Just before the third lockdown, I was thrilled to be invited along to meet the gorgeous Mwanzo Queen litter before they went off to their forever homes, for a litter shoot.
Litter shoots are equal parts fun and chaos, and they're my absolute favourite thing to do because you never know quite what's going to happen. This litter shoot was certainly going to be different because of the Covid-19 restrictions in place, which meant we had to take a number of safety precautions including wearing PPE and ensuring social distancing measures were in place!
A typical litter shoot consists of 2 parts: the individual portraits and the group shot. I never guarantee the group shot as so much depends on what happens on the day and how the puppies react. Rhodesian Ridgebacks are wonderful though, and by the time they are this age they're already thinking and engaging, which makes for brilliant alert portraits.
On this occasion it was like a well-oiled machine (believe me, they aren't all like that!) and each puppy actually had two individual portraits taken, one on a plain backdrop and one on a chair.
Normally a litter of this size would take anything up to 4 hours, but these pups were such pros we had it done in about 90 minutes!
The group shot can be challenging as so much depends on variables on the day. The steamer trunk was an item I picked up from an antiques shop in Bideford, specifically with a litter shoot in mind. This was the first time I got the opportunity to use it and it worked perfectly.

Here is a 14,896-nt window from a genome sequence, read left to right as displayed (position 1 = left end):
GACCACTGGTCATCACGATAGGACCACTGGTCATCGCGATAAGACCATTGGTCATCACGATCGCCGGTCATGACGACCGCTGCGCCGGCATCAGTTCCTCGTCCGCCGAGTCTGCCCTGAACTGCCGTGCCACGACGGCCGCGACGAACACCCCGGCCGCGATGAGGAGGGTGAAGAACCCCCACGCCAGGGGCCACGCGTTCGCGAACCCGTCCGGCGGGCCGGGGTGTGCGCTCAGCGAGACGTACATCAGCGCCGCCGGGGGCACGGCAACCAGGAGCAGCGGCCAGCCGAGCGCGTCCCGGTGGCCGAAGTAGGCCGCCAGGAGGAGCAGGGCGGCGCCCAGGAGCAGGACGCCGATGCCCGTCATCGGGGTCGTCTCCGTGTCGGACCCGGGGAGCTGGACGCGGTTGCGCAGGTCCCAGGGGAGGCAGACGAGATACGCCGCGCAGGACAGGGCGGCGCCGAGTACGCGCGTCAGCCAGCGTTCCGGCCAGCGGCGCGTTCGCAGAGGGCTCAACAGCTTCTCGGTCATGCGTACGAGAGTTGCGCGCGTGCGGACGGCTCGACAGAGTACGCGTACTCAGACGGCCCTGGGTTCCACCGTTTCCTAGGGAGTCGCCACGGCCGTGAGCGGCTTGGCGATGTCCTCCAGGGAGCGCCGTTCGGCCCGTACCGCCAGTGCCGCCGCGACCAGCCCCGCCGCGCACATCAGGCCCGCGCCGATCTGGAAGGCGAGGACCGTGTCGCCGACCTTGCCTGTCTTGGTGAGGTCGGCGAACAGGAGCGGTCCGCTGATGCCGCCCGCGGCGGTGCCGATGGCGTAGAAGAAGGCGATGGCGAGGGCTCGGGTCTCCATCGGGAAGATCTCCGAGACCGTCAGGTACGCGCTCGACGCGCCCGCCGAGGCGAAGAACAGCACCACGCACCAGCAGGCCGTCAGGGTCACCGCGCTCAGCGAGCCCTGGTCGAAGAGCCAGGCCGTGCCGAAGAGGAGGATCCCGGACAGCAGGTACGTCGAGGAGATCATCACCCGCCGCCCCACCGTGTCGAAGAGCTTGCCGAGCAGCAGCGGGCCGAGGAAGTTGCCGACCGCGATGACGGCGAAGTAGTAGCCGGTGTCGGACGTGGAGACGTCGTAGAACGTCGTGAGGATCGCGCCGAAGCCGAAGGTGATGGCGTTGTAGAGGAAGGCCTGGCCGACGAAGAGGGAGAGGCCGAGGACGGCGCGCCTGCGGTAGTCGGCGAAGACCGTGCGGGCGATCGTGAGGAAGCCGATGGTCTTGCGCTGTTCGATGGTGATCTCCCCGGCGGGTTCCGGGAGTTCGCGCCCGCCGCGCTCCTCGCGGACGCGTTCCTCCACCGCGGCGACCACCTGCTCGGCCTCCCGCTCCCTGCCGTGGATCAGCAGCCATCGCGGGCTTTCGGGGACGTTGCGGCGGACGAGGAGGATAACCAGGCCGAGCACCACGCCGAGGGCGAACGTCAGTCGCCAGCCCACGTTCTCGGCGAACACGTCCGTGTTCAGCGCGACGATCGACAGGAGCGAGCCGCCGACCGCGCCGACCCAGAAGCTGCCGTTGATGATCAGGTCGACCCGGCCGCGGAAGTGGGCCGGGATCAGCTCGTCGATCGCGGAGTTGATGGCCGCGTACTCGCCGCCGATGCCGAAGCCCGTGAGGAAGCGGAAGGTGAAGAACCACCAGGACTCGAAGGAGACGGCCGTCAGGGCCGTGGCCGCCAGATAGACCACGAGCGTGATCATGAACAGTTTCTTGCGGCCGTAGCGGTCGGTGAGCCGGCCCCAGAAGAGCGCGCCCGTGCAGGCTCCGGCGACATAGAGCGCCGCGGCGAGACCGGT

It's absolutely possible to get litter shots in one go - in fact that's the way I normally do it. However, on this occasion, we had to consider the puppies' safety, as we didn't want them to jump down from the steamer trunk and potentially damage any bones or ligaments. Shooting this separately meant we had enough spotters to prevent any escapees and ensure their safety was maintained at all times.
Taking the base image with no dogs present is always a good thing as it means if any cloning is needed you've got all the parts you need to work with. Confession time - I have forgotten to do this in the past and it means I spend a lot longer trying to fix it in Photoshop!
The three images with the puppies were then layered onto the base image, with some photoshop editing to create the final group shot of all nine puppies sitting together and looking at the camera - just like magic!